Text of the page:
ALEXANDRIA, Va. (CN) – With just four witnesses left to take the stand, prosecutors for Special Counsel Robert Mueller said Thursday they expect to rest their fraud case against former Trump campaign chair Paul Manafort this week.
Thursday marked the eighth day of Manafort’s trial on multiple charges of tax and bank fraud.
Among the witnesses jurors heard from was Peggy Miceli, vice president of underwriting management at Citizens Bank. According to Miceli, Manafort wouldn’t have been able to secure a loan for roughly $3.4 million against one of his New York City properties if the bank would have been aware the property was actually a rental instead of a second residence.
The loan surpassed the maximum limit of $1 million for an investment property and while some exceptions can be made, Miceli said, they didn’t apply to Manafort.
If the bank had known Manafort reported on his taxes that the property was available for rent all year, Citizens Bank would have considered it an investment property, she said.
Miceli also told prosecutor Uzo Asonye the bank would have wanted to know if a loan forgiveness letter for $1.5 million to Manafort from Peranova Holdings – one of his Cypriot entities – had been written in 2016 and if it was backdated.
“We would question that,” she confirmed.
During cross-examination, defense attorney Jay Nanavati asked Miceli if she believed it would have been relevant for Citizens Bank to know that the Peranova Holding entity belonged to the former lobbyist.
“Yes, it would have,” Miceli said, noting that it could have altered the decision to loan money to begin with.
Nanavati quickly strayed from Peranova and instead focused on Citizens Bank policy.
In the last year, the bank launched a partnership with Airbnb and Fannie Mae that allows people to use rental income earned through the site to refinance home mortgages.
During cross, Miceli said she wasn’t aware of the program at any point before or after her dealings with Manafort.
But on redirect, prosecutor Asonye contended it might not have mattered much whether Miceli knew about it. The program only applies to Airbnb hosts who list their primary residence on the site for short-term rentals and Manafort’s properties were rented beyond the short-term maximum, he said.
Citizens Bank loan officer Taryn Rodriguez also testified Thursday, followed by Gary Seferian of Banc of California.
Rodriguez worked on a $5.5 million loan Manafort sought on a brownstone on Union Street in Brooklyn. Rodriguez said the application for the loan went south when she discovered during a lien search that there was already a mortgage on the property.
Manafort had not disclosed that to her, she said.
Rodriguez could not remember the exact amount of the lien on the Union Street property, but testified it was in the “millions” of dollars.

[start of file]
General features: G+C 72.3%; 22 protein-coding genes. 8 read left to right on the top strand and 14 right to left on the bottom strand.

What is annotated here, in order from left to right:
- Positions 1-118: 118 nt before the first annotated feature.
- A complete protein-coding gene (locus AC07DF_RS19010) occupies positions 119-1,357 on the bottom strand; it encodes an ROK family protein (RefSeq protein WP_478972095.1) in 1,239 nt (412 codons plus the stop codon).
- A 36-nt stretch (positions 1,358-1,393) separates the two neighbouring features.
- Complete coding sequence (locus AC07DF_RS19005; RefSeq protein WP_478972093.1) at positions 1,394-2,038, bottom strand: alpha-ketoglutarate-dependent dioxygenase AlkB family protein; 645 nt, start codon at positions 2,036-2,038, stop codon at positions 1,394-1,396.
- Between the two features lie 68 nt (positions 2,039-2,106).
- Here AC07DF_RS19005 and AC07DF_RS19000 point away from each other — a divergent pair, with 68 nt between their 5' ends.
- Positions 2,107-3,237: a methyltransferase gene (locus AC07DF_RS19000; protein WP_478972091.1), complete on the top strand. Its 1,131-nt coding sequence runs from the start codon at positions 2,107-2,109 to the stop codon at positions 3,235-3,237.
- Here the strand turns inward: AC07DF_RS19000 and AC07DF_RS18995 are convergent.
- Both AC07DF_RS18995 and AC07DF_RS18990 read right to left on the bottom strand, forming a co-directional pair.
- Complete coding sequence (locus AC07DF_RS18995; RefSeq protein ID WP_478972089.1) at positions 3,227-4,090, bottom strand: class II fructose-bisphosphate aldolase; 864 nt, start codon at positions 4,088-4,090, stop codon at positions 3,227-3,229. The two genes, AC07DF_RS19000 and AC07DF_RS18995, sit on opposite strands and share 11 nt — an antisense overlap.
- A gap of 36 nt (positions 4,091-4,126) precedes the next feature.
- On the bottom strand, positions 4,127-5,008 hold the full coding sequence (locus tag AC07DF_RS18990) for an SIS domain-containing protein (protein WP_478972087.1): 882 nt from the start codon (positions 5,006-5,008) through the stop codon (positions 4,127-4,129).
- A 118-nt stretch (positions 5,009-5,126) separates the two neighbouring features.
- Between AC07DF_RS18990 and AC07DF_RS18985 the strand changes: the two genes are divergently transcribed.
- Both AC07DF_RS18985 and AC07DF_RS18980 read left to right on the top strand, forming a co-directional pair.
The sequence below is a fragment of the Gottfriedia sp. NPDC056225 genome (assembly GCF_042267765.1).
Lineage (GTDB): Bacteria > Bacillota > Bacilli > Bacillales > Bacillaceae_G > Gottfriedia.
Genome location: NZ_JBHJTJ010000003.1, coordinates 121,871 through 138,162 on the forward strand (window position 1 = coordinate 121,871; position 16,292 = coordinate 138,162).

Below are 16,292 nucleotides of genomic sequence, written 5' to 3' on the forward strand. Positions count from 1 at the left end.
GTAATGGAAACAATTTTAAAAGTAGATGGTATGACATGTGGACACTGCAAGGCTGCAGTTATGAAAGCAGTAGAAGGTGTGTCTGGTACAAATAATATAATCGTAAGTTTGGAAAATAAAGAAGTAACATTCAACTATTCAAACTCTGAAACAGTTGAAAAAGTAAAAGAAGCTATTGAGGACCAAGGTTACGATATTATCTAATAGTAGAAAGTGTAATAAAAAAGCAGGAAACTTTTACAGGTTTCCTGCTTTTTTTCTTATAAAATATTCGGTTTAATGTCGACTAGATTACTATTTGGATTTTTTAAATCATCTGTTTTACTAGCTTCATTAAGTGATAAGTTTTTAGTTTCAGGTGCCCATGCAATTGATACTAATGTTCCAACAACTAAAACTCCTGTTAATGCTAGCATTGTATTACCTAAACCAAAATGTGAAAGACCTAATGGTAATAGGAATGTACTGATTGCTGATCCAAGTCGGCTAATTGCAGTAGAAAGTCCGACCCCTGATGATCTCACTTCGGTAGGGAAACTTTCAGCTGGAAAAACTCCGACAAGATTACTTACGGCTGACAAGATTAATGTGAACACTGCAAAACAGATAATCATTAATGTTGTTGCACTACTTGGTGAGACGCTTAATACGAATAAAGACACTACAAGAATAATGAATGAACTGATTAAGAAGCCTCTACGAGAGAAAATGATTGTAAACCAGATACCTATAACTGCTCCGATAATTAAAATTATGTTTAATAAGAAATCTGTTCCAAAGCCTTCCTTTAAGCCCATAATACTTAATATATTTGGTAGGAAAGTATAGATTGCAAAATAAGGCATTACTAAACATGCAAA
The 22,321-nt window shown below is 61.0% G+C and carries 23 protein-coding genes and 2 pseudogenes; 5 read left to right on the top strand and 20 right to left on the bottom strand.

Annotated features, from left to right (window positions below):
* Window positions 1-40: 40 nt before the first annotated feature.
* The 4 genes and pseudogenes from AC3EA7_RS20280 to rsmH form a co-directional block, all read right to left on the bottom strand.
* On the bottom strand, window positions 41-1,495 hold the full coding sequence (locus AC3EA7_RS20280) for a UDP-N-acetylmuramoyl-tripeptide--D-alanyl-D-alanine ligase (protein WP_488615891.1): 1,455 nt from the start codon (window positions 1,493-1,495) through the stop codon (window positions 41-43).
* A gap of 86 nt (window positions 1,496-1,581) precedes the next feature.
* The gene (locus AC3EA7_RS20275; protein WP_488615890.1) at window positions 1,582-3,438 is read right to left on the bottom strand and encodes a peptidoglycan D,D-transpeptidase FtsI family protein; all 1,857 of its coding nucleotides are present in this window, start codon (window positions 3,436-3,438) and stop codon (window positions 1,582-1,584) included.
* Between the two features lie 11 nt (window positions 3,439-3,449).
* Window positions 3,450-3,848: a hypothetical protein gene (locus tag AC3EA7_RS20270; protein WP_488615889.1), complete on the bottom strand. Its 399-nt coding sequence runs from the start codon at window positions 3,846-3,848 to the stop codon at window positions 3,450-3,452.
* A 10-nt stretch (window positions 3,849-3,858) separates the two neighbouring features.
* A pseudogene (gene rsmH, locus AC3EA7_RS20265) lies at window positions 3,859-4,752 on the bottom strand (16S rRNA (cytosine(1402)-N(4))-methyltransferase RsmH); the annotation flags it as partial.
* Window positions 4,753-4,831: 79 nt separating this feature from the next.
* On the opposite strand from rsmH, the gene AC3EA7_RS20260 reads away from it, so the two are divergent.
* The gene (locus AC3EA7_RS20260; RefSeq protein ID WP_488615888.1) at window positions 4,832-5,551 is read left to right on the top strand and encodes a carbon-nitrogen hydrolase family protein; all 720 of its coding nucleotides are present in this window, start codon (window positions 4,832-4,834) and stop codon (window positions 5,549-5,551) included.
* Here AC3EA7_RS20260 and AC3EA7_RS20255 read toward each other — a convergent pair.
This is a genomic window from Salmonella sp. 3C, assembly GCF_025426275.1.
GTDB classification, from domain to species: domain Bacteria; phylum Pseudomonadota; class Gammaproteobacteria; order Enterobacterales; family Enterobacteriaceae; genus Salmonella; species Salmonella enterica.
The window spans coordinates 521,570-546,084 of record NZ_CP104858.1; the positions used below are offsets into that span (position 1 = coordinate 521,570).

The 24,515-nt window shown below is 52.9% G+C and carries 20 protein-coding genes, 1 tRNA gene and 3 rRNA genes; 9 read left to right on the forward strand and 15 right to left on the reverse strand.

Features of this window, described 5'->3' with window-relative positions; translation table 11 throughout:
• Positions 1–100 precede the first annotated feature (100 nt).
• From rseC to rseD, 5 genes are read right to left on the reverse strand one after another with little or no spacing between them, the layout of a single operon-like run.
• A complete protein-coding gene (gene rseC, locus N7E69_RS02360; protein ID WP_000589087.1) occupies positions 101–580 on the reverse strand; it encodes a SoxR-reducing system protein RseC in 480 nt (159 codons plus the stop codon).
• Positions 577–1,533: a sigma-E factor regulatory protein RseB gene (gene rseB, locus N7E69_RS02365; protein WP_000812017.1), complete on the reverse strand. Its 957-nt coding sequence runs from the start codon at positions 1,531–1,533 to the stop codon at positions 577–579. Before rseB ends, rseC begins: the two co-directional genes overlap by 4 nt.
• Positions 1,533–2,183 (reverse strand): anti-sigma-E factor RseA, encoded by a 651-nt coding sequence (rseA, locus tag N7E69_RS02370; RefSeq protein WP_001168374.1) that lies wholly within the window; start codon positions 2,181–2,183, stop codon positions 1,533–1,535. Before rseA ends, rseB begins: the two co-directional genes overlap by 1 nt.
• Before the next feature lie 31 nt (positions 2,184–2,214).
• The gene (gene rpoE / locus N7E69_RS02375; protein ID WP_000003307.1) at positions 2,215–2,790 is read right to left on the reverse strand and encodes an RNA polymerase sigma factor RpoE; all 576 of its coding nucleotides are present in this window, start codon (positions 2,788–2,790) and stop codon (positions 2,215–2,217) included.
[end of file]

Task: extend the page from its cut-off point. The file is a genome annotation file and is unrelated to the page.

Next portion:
She said it was “very unusual” for a borrower not to disclose the existence of a loan and that the outstanding loan could have reduced the amount of cash available to Manafort. Ultimately, he never received that loan.
When called to testify, Banc of California’s Seferian detailed records behind a $5 million loan request Manafort made in March 2016.
Manafort’s former assistant Rick Gates touched on the Banc of California loan during his testimony earlier this week, telling jurors it was Manafort who directed him to alter profit and loss statements that would accompany their loan application.
According to Gates, Manafort wanted to alter the sheet because there simply wasn’t sufficient income to secure the loan.
On the first application, the reported income was listed as $400,000. But with some adjustments at Manafort’s alleged behest, Gates changed it to $6 million before submitting the final unsecured loan application.
Manafort allegedly wanted the money to kick off a house-flipping venture with his former son-in-law Jeffrey Yohai. Seferian said he met with Manafort, Yohai, another Banc of California employee Kevin LaPorte and Manafort’s bank relationship manager Paris Kaufman in Los Angeles.
They reviewed several financial records together but because Yohai had “minimal liquidity,” Seferian said he “wasn’t comfortable” granting the full $5 million request. He would eventually settle on a $2 million loan.
The considerable decrease was a result of Manafort’s own omissions, Seferian said.
Manafort originally told Seferian he owned 100 percent of a property in Bridgehampton, New York, but closer review by the bank determined it was Kathleen Manafort, his wife, who owned the property in its entirety, according to Seferian.
Manafort would have had to ask his wife to join the loan application if they wanted to clear the $5 million request, but he refused to involve her, Seferian said.
Prosecutors didn’t pry as to why Kathleen was not asked to join the loan, but on cross-examination, defense attorney Nanavati appeared interested in quelling any curiosities jurors might have about the husband-wife relationship.
“Do you have any reason to believe they were estranged at that time?” Nanavati said.
Seferian said he would have no way of knowing.
The trial reconvenes at the federal courthouse in Alexandria, Virginia, at 9:30 a.m. Friday.